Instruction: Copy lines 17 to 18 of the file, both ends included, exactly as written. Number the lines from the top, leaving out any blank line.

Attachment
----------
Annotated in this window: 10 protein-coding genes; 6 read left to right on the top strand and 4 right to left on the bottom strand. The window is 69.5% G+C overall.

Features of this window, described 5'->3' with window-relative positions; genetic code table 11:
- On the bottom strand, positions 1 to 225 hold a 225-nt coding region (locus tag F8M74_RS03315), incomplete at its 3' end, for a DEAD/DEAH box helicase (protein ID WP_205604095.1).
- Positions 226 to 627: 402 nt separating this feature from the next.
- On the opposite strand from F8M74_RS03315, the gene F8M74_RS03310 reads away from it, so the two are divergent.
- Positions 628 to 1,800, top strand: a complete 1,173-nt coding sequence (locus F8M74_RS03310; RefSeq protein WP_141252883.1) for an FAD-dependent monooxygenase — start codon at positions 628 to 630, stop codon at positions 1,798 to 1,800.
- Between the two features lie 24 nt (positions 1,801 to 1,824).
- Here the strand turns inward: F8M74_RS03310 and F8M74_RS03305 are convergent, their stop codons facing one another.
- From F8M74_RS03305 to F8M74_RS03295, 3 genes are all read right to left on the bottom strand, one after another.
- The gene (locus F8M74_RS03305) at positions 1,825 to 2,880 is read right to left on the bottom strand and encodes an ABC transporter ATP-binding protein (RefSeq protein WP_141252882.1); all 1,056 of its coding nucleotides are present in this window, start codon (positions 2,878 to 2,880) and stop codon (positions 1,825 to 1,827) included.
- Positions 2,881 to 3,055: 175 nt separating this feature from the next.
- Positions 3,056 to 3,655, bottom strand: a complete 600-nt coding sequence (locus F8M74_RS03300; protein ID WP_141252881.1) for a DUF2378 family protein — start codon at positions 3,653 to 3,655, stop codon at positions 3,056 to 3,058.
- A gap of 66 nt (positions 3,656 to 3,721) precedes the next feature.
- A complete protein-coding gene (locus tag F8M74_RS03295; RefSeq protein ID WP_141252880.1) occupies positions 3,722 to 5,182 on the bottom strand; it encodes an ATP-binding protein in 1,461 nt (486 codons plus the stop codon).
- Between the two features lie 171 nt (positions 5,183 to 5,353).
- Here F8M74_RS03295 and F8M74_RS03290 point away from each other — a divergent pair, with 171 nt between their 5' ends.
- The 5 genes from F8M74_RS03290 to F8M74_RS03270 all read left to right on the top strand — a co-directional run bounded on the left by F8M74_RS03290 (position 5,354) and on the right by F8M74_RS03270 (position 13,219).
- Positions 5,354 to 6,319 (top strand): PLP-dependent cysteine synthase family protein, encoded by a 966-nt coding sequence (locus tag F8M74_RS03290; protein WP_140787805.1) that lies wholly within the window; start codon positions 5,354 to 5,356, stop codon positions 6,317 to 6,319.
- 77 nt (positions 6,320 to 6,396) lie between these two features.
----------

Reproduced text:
- The 5 genes from F8M74_RS03290 to F8M74_RS03270 all read left to right on the top strand — a co-directional run bounded on the left by F8M74_RS03290 (position 5,354) and on the right by F8M74_RS03270 (position 13,219).
- Positions 5,354 to 6,319 (top strand): PLP-dependent cysteine synthase family protein, encoded by a 966-nt coding sequence (locus tag F8M74_RS03290; protein WP_140787805.1) that lies wholly within the window; start codon positions 5,354 to 5,356, stop codon positions 6,317 to 6,319.